The Black Wheatear seems to prefer the ground where it leaps and hops, foraging for insects. It even nests on the ground in a grassy cup in a hole in the ground, in a vacant rabbit burrow, in a stone wall or beneath rocks on a slope. It appears mostly black, but when in flight it is possible to glimpse its large white rump and tail.

Although the Wheatear has struggled in Northern Europe, here in Spain the Black Wheatear is listed as ‘Least Concern’ on the IUCN Red List of Threatened Species 2018.
Listen to the song of the Black Wheatear at Xeno-Canto.

5 to remember
a la sombra de las rocas – in the shade of boulders
una madriguera de conejo vacante – a vacant rabbit burrow
es posible vislumbrar – it is possible to glimpse
menor preocupación – least concern
especies amenazadas – threatened species

Listen to the song of these other birds we see in our Spanish valley:-
Blackcap
Cetti’s Warbler
Robin

 

Our most used bird book? ‘Collins Bird Guide: The Most Complete Guide to the Birds of Britain and Europe’
Amazon UK

And if you’d like to tweet a link to THIS post, here’s my suggested tweet:
Do you recognize the song of the Black Wheater? #Birds in #Spain https://wp.me/p3dYp6-2xA via @Spanish_Valley

Bird song: Nightjar

I know someone who once saw a Nightjar in Spain at dusk in the summer.

[photo: Mull Birds & Jim Bevan]

I have never seen one, but I have heard them sing. Such a strange, haunting song ‘churr-churr’ which can vary from a soft purr to a harder wooden rattle. It flies at dusk and dawn, on the hunt for moths and insects, with its mouth wide open.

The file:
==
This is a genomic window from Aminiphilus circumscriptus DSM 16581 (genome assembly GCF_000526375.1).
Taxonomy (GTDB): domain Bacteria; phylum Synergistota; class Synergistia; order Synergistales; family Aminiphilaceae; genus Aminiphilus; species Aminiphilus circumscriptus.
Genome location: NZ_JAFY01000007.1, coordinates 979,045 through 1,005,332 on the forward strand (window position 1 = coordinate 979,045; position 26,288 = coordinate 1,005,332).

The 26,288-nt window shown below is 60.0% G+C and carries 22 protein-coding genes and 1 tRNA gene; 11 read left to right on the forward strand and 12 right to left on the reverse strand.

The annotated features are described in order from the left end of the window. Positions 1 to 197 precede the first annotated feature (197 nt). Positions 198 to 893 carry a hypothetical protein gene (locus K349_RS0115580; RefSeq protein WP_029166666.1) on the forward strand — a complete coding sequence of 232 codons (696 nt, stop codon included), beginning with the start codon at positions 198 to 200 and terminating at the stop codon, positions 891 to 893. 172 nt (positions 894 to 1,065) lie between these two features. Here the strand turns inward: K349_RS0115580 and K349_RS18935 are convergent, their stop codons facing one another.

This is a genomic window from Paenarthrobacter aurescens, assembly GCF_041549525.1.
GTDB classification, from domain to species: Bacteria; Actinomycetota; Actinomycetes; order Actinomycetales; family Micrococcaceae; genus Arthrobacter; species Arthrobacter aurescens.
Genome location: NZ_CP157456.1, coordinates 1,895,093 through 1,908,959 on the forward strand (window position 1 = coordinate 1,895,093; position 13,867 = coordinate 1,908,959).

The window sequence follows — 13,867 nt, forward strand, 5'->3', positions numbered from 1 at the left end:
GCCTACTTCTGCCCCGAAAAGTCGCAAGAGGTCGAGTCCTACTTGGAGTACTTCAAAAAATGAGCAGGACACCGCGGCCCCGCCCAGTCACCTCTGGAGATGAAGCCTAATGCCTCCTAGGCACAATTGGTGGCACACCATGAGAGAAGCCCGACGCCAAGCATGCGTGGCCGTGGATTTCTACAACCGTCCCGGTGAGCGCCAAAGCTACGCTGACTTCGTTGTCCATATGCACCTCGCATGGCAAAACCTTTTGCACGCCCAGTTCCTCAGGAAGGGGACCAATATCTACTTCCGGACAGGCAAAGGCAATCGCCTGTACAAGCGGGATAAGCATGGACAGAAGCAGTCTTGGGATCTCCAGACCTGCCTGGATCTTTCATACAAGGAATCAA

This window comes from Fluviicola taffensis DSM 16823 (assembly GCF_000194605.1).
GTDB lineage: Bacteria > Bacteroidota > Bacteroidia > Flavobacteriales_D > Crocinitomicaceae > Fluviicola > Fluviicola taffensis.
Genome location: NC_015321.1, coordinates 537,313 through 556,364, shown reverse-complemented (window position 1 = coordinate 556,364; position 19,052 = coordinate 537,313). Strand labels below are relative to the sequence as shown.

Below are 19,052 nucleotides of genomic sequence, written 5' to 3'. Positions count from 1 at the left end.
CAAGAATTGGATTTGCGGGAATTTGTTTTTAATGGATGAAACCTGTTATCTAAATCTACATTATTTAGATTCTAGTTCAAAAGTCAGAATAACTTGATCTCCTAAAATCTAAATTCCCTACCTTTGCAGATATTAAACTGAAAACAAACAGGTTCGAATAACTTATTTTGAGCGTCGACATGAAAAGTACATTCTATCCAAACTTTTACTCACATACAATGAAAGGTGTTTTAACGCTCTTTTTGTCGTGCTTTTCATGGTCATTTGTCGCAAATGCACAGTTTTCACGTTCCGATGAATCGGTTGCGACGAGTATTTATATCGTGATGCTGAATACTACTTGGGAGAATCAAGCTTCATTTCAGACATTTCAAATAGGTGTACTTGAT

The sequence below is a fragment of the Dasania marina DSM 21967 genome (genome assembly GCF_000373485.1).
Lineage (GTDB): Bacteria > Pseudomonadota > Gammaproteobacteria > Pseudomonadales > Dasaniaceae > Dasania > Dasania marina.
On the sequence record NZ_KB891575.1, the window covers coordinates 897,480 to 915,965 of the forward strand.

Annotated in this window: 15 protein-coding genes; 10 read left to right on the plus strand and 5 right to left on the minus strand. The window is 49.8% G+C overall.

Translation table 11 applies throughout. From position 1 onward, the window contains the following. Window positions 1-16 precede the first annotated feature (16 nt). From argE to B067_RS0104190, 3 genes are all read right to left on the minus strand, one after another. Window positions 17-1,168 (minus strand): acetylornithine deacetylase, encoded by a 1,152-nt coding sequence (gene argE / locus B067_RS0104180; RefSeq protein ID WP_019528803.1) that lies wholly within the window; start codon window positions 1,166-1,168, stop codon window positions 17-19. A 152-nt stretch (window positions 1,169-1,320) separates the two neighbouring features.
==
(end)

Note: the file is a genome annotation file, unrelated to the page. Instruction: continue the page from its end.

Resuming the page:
Actually, I may have seen a Nightjar but thought it was a Cuckoo or Kestrel. It is similar-sized and shaped, with pointed wings and a long tail. All sorts of ancient myths exist about Nightjars, principally that they steal milk from goats. The latter belief led to the Nightjar’s nickname ‘goatsucker’.

Listen to the Nightjar’s song at the RSPB website.

5 to remember
tal vez lo he visto – I may have seen
de tamaño semejante – similar-sized
de forma semejante – similar-shaped
último – latter
la creencia – the belief

Listen to the song of these other birds we see in our Spanish valley:-
Red-Legged Partridge
Wren
Woodpigeon

 

Our most used bird book?
Collins Bird Guide: The Most Complete Guide to the Birds of Britain and Europe [UK: Collins]

And if you’d like to tweet a link to THIS post, here’s my suggested tweet:
Do you recognize the song of the Nightjar? #Birds in #Spain via @Spanish_Valley http://wp.me/p3dYp6-2aI

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The javelina, or is it?

The name of this orphan has caused some confusion. Our neighbour Pablo, whose son stumbled on the baby during a hunting trip in the hills, calls it a javelina. In fact javelina is another name for a peccary, a medium-sized hooved animal, part of the pig family. But the new occupant of the vacant hen house looks more to me as if it is a wild boar piglet, the clue being its distinctive stripes which have faded over the last two to three weeks as it has grown.

I suspect the confusion has arisen because the peccary/javelina is often kept as a pet or raised on farms as a source of food. Needless to say, Pablo had his family have no plans to eat their javelina which at the first opportunity is out of his pen and into the house. Cheeky and curious, when missing he is apparently found most often underneath the bed. No word on their plans for him when he is older!

5 to remember
un huérfano – an orphan
la confusion – the confusion
talla media – medium-sized
enganchado – hooved
distintivo – distinctive


Collins Photoguide: Complete Mediterranean Wildlife [UK: Collins]

And if you’d like to tweet a link to THIS post, here’s my suggested tweet:
The javelina: an orphan, now a cheeky addition to ‘la granja’ #nature in #Spain https://wp.me/p3dYp6-2nx via @Spanish_Valley